3 Monitors

5 posts in this topic

Im going to be replacing my old chunky TV with a new TV that will end up being mounted above my desk, and so I thought about 3 monitor setup and watching movies on the 3rd screen (the TV) whenever I want... This is just a idea, currently 2 monitors is fine obviously.

 

My current GTX 570 only supports 2 monitors. What would happen though if I were to get a very cheap GTS 620 (to allow for 3 monitors) how would it work? Do I need to set anything up with the nvidia drivers to make sure only my current GTX 570 does the processing?

If I were to run a game on the display that the GTS 620 was outputting what would happen? Would the GTX 570 still do the GPU processing?

 

All replies are appriciated smile.png

Edited by Xanather
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I've done this before, but with a GTX 260 and a GeForce 7 providing the 3rd output port.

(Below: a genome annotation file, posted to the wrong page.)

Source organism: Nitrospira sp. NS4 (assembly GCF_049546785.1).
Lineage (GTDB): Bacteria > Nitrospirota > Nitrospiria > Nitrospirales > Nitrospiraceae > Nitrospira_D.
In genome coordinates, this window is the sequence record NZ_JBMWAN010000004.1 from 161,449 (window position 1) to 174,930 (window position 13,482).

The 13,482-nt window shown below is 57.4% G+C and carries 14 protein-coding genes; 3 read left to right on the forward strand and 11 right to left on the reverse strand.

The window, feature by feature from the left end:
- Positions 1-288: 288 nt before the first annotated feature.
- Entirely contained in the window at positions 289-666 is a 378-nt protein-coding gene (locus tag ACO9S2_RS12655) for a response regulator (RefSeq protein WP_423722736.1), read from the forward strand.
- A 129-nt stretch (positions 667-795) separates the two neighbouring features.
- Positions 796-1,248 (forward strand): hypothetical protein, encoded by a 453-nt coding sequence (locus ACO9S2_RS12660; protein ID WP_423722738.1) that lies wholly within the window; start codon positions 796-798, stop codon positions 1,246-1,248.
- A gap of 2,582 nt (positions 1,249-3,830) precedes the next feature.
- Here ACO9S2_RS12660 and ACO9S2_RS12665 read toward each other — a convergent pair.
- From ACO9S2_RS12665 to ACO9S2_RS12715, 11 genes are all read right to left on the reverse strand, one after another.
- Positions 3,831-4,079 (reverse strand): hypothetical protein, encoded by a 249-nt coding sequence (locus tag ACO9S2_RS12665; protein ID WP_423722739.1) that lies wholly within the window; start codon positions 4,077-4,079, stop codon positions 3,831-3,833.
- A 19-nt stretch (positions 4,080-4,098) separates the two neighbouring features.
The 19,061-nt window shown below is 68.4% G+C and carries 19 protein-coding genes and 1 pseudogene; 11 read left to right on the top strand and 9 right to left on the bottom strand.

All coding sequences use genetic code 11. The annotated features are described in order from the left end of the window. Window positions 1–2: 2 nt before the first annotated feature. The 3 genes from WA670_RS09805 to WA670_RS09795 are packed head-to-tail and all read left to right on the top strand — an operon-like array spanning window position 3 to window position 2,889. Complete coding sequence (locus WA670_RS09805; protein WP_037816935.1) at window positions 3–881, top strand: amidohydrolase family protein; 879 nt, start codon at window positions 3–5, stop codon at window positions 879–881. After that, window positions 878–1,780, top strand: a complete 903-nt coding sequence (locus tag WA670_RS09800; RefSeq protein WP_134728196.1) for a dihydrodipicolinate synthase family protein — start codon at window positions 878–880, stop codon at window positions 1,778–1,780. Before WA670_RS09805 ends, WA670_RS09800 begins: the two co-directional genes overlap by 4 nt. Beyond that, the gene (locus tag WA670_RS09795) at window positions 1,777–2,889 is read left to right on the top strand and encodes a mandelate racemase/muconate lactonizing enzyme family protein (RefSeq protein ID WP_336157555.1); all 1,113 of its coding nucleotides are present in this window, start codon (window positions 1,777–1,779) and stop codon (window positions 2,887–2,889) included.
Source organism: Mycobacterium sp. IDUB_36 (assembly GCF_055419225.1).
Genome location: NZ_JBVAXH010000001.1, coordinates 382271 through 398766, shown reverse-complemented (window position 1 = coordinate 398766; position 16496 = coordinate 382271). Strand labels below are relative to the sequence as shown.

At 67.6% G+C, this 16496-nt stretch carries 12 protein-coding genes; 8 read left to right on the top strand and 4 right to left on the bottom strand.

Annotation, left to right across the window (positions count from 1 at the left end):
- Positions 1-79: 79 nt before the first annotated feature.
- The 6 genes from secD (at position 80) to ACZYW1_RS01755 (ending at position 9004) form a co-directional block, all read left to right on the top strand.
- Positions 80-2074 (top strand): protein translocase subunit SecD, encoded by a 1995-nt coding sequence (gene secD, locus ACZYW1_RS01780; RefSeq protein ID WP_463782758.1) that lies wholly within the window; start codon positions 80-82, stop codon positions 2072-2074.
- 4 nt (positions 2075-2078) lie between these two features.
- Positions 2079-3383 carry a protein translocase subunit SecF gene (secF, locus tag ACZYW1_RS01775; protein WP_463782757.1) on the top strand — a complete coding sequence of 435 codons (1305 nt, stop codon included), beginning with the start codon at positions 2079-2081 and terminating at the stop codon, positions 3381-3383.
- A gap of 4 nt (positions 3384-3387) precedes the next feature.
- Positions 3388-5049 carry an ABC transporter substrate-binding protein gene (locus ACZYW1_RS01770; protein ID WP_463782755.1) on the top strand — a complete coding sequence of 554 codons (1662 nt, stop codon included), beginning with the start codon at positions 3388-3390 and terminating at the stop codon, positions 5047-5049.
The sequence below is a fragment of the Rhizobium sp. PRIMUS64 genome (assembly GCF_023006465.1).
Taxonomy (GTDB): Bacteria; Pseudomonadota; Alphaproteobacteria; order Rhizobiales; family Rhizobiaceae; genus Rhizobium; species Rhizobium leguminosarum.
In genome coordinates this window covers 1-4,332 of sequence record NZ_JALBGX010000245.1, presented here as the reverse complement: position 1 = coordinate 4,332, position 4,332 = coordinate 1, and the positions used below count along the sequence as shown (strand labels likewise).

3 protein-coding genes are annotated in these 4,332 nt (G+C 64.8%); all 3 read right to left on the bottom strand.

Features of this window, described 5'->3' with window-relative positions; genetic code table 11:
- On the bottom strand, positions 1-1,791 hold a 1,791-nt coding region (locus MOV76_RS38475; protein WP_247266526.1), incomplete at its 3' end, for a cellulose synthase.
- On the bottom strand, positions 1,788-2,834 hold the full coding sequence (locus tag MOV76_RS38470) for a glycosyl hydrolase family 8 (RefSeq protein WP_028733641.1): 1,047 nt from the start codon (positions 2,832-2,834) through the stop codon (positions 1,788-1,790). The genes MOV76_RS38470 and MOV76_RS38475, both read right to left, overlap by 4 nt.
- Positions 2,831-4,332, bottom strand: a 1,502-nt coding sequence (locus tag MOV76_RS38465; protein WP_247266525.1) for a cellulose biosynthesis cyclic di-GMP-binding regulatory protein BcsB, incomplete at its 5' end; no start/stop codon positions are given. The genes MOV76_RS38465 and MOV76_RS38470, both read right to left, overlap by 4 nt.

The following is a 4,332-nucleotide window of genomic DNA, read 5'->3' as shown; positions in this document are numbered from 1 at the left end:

I found that with a windowed mode app, it would run at full speed until I dragged it onto the 3rd screen. As soon as it was even partially on the 3rd screen, the performance would plummet. With a fullscreen app, the app can explicitly choose which GPU(s) it uses, but most don't give the user control over this decision, nor do they support processing on one and displaying on another -- most just use whichever GPU you open the window on (often the 'primary' monitor).

One workaround is to configure your screens not to be independent desktops, but to use the 'clone' mode, or the mode that makes them act as one giant-res screen.